Opinion Review
Copyright ©The Author(s) 2021. Published by Baishideng Publishing Group Inc. All rights reserved.
World J Diabetes. Mar 15, 2021; 12(3): 198-205
Published online Mar 15, 2021. doi: 10.4239/wjd.v12.i3.198
Diabetes and COVID-19: Diseases of racial, social and glucose intolerance
Tahseen A Chowdhury
Tahseen A Chowdhury, Department of Diabetes and Metabolism, The Royal London Hospital, London E1 1BB, United Kingdom
Author contributions: The author conceived of the manuscript and wrote the entire manuscript on his own.
Conflict-of-interest statement: The author declares no conflicts of interest.
Open-Access: This article is an open-access article that was selected by an in-house editor and fully peer-reviewed by external reviewers. It is distributed in accordance with the Creative Commons Attribution NonCommercial (CC BY-NC 4.0) license, which permits others to distribute, remix, adapt, build upon this work non-commercially, and license their derivative works on different terms, provided the original work is properly cited and the use is non-commercial. See: http://creativecommons.org/Licenses/by-nc/4.0/
Corresponding author: Tahseen A Chowdhury, FRCP, MD, Professor, Department of Diabetes and Metabolism, The Royal London Hospital, Whitechapel, London E1 1BB, United Kingdom. tahseen.chowdhury@nhs.net
Received: November 25, 2020
Peer-review started: November 26, 2020
First decision: December 20, 2020
Revised: January 7, 2021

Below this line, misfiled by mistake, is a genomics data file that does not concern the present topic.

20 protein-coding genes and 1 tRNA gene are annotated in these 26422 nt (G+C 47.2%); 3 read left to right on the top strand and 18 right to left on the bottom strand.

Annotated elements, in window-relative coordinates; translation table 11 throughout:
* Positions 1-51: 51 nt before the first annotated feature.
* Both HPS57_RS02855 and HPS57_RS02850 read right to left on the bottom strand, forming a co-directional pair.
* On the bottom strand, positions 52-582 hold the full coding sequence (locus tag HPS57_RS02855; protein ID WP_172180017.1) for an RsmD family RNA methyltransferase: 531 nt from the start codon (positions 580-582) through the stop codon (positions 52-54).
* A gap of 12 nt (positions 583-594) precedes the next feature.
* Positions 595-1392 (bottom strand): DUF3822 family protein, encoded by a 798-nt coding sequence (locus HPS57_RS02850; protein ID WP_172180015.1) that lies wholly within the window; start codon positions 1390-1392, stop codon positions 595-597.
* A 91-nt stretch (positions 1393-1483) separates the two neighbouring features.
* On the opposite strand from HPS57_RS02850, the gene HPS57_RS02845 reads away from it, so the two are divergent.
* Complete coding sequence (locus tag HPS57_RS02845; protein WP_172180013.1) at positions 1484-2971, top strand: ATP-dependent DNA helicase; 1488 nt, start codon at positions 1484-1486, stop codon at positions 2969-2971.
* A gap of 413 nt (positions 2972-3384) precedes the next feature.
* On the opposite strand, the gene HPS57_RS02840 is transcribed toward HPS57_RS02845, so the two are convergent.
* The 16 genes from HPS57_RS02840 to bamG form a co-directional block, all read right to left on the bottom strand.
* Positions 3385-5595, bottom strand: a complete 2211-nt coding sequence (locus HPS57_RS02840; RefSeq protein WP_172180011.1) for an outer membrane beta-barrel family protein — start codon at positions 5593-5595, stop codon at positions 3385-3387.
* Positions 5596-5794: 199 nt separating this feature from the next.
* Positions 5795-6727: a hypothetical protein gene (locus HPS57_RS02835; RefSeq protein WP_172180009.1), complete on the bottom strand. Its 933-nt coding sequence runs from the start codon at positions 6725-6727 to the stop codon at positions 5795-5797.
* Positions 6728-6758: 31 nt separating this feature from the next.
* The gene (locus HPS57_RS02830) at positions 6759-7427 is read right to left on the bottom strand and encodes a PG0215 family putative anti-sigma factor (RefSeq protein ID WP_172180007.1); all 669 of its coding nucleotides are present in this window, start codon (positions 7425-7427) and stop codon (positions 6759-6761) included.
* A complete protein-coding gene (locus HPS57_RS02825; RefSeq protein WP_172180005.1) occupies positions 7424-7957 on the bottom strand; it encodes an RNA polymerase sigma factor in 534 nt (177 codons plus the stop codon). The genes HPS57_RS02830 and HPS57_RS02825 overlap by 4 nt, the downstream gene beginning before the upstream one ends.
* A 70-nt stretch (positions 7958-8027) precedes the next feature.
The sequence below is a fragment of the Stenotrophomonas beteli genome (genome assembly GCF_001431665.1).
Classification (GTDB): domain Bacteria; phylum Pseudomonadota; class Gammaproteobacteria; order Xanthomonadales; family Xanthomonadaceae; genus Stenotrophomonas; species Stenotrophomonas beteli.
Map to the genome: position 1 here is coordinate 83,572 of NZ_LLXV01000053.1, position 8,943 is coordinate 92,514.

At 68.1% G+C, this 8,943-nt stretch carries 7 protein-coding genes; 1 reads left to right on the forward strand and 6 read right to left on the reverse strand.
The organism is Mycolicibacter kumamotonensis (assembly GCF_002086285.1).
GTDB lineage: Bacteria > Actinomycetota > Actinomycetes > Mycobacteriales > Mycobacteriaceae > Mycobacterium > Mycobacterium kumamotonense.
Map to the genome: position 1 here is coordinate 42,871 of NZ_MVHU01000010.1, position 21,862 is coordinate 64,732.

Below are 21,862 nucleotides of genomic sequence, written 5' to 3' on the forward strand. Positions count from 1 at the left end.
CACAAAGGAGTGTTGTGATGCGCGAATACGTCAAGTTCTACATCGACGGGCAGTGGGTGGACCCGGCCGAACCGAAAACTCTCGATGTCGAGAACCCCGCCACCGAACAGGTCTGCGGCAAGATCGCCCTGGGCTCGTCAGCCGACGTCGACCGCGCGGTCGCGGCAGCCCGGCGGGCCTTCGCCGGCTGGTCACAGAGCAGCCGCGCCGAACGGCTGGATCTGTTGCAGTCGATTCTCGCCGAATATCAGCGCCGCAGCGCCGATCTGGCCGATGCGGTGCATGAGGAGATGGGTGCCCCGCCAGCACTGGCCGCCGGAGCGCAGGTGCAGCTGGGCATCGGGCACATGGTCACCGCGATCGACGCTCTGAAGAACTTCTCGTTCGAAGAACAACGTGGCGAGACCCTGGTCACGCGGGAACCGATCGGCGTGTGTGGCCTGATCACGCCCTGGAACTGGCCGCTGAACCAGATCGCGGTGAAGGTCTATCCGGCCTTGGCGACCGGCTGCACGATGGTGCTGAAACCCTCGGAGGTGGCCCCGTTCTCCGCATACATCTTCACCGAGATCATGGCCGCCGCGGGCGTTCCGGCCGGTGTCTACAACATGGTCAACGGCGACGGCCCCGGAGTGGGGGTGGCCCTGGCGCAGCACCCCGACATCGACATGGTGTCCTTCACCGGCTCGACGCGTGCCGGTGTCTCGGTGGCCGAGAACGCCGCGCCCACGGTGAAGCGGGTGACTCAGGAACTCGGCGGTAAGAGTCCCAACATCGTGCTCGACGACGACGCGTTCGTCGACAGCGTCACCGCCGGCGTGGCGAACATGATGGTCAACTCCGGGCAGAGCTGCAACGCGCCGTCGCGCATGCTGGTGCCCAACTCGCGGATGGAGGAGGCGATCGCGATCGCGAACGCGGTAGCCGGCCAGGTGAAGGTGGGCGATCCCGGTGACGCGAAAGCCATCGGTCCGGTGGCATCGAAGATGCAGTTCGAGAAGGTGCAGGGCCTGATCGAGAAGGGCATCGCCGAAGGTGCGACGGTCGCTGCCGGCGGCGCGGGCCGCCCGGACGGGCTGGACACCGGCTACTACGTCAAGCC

Accepted: January 22, 2021
Article in press: January 22, 2021
Published online: March 15, 2021

Diabetes and coronavirus disease 2019 (COVID-19) are worldwide pandemics that have had a major impact on public health throughout the globe. Risk factors for developing diabetes and having adverse outcomes of COVID-19 appear to be similar; metabolic factors (such as obesity), non-White ethnicity and poorer socioeconomic status appear to be risk factors for both. Diabetes and COVID-19 have a significant effect on populations adversely affected by health inequality. Whilst we hope that COVID-19 will be mitigated by widespread use of vaccines, no such prospect exists for mitigating the pandemic of diabetes. In this brief opinion review, I compare risk factors for diabetes and adverse outcomes of COVID-19 and argue that tackling health and social inequality is likely to play a major role in solving the global diabetes pandemic and improve outcomes of COVID-19.

Keywords: Diabetes, COVID-19, Ethnicity, Health inequality, Social inequality, Risk factors

Core Tip: Diabetes and coronavirus disease 2019 are both global pandemics that cause more severe disease in people of non-White ethnicity and lower socioeconomic status. Improving social justice and reducing health inequalities will reduce the risk of both conditions considerably.